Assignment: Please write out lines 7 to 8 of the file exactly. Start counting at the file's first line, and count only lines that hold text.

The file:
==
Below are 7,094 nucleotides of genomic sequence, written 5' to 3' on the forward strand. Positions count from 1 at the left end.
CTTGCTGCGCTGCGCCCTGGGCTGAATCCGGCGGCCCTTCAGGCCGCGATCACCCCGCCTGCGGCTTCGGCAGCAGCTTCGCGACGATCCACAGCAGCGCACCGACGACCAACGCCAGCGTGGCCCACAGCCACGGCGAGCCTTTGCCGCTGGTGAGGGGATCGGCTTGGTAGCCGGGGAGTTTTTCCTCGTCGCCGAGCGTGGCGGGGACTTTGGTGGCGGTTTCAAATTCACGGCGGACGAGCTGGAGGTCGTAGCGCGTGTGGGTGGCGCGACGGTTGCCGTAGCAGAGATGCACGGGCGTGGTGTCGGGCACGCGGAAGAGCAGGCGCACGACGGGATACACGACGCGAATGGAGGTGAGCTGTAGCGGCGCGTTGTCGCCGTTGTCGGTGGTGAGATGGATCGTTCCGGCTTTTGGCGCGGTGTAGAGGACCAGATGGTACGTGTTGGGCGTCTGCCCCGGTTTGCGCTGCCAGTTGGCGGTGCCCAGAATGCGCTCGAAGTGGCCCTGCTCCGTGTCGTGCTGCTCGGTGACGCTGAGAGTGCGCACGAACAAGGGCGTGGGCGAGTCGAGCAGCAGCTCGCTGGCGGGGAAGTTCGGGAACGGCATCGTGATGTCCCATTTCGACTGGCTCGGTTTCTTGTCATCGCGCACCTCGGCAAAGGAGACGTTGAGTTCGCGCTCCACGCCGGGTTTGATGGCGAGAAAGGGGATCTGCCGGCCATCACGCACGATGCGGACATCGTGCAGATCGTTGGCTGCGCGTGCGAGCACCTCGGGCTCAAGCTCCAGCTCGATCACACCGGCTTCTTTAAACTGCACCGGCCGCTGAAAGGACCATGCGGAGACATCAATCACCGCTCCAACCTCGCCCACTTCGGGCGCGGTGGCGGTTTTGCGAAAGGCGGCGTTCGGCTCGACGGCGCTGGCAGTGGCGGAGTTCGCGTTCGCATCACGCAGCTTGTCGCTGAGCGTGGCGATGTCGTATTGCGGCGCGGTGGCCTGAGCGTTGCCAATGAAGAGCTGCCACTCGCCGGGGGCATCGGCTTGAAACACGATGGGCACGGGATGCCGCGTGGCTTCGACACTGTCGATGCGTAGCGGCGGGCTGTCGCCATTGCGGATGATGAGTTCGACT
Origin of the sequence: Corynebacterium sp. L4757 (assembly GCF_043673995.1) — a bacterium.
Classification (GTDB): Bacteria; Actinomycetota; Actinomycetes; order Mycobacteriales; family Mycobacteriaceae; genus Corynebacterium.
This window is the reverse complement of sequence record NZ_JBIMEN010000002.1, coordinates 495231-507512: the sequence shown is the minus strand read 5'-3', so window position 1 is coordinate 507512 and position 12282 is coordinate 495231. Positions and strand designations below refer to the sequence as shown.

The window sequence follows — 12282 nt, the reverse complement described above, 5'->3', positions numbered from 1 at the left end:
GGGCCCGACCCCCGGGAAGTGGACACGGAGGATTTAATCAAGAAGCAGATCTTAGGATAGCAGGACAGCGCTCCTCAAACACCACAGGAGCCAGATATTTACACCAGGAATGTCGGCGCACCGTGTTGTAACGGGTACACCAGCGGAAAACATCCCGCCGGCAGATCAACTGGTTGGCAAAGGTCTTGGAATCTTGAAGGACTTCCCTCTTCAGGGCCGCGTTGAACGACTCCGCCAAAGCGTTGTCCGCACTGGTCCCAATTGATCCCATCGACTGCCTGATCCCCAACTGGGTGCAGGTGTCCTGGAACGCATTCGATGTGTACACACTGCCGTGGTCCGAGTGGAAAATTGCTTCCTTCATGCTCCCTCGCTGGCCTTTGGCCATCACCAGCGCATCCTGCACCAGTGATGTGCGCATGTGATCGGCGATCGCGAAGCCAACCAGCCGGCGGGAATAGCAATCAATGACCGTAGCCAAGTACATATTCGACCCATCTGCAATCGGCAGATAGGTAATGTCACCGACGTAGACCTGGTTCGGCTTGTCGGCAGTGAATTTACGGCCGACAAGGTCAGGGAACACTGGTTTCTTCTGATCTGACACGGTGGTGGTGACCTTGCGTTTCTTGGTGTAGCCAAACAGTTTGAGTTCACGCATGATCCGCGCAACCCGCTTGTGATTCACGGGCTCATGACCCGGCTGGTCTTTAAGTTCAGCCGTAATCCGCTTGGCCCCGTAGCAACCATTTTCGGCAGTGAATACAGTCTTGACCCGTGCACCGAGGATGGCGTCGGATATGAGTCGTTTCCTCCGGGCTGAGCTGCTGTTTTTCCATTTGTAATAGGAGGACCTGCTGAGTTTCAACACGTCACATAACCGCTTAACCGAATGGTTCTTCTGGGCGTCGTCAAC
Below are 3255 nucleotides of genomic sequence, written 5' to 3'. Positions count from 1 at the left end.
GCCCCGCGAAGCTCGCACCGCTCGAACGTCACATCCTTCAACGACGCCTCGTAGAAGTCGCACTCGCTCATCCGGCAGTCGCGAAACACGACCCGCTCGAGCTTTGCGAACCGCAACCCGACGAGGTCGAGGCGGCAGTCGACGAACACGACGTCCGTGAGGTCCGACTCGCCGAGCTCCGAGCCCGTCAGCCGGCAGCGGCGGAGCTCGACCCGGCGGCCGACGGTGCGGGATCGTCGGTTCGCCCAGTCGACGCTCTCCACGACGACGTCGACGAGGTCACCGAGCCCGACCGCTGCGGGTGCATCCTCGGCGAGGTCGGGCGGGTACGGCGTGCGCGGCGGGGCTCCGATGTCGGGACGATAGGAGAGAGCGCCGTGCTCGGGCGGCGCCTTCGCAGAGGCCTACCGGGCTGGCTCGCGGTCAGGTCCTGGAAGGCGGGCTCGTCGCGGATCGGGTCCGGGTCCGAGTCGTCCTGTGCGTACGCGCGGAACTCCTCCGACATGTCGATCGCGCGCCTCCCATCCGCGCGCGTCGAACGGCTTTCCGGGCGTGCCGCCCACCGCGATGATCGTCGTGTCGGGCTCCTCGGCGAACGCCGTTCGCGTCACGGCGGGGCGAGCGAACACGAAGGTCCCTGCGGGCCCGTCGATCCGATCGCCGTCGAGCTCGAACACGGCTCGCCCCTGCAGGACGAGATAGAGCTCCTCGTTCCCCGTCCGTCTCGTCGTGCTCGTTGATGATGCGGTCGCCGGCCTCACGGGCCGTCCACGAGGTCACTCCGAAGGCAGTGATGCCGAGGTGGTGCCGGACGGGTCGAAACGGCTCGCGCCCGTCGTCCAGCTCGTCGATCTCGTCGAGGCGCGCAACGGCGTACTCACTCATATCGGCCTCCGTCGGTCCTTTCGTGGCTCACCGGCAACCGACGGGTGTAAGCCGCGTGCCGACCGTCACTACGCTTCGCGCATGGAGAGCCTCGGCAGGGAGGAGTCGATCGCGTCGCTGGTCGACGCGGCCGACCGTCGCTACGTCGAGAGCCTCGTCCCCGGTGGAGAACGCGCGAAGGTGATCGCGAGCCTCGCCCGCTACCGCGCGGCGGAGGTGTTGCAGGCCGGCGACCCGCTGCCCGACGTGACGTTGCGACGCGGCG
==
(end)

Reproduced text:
GGGCCCGACCCCCGGGAAGTGGACACGGAGGATTTAATCAAGAAGCAGATCTTAGGATAGCAGGACAGCGCTCCTCAAACACCACAGGAGCCAGATATTTACACCAGGAATGTCGGCGCACCGTGTTGTAACGGGTACACCAGCGGAAAACATCCCGCCGGCAGATCAACTGGTTGGCAAAGGTCTTGGAATCTTGAAGGACTTCCCTCTTCAGGGCCGCGTTGAACGACTCCGCCAAAGCGTTGTCCGCACTGGTCCCAATTGATCCCATCGACTGCCTGATCCCCAACTGGGTGCAGGTGTCCTGGAACGCATTCGATGTGTACACACTGCCGTGGTCCGAGTGGAAAATTGCTTCCTTCATGCTCCCTCGCTGGCCTTTGGCCATCACCAGCGCATCCTGCACCAGTGATGTGCGCATGTGATCGGCGATCGCGAAGCCAACCAGCCGGCGGGAATAGCAATCAATGACCGTAGCCAAGTACATATTCGACCCATCTGCAATCGGCAGATAGGTAATGTCACCGACGTAGACCTGGTTCGGCTTGTCGGCAGTGAATTTACGGCCGACAAGGTCAGGGAACACTGGTTTCTTCTGATCTGACACGGTGGTGGTGACCTTGCGTTTCTTGGTGTAGCCAAACAGTTTGAGTTCACGCATGATCCGCGCAACCCGCTTGTGATTCACGGGCTCATGACCCGGCTGGTCTTTAAGTTCAGCCGTAATCCGCTTGGCCCCGTAGCAACCATTTTCGGCAGTGAATACAGTCTTGACCCGTGCACCGAGGATGGCGTCGGATATGAGTCGTTTCCTCCGGGCTGAGCTGCTGTTTTTCCATTTGTAATAGGAGGACCTGCTGAGTTTCAACACGTCACATAACCGCTTAACCGAATGGTTCTTCTGGGCGTCGTCAAC
Below are 3255 nucleotides of genomic sequence, written 5' to 3'. Positions count from 1 at the left end.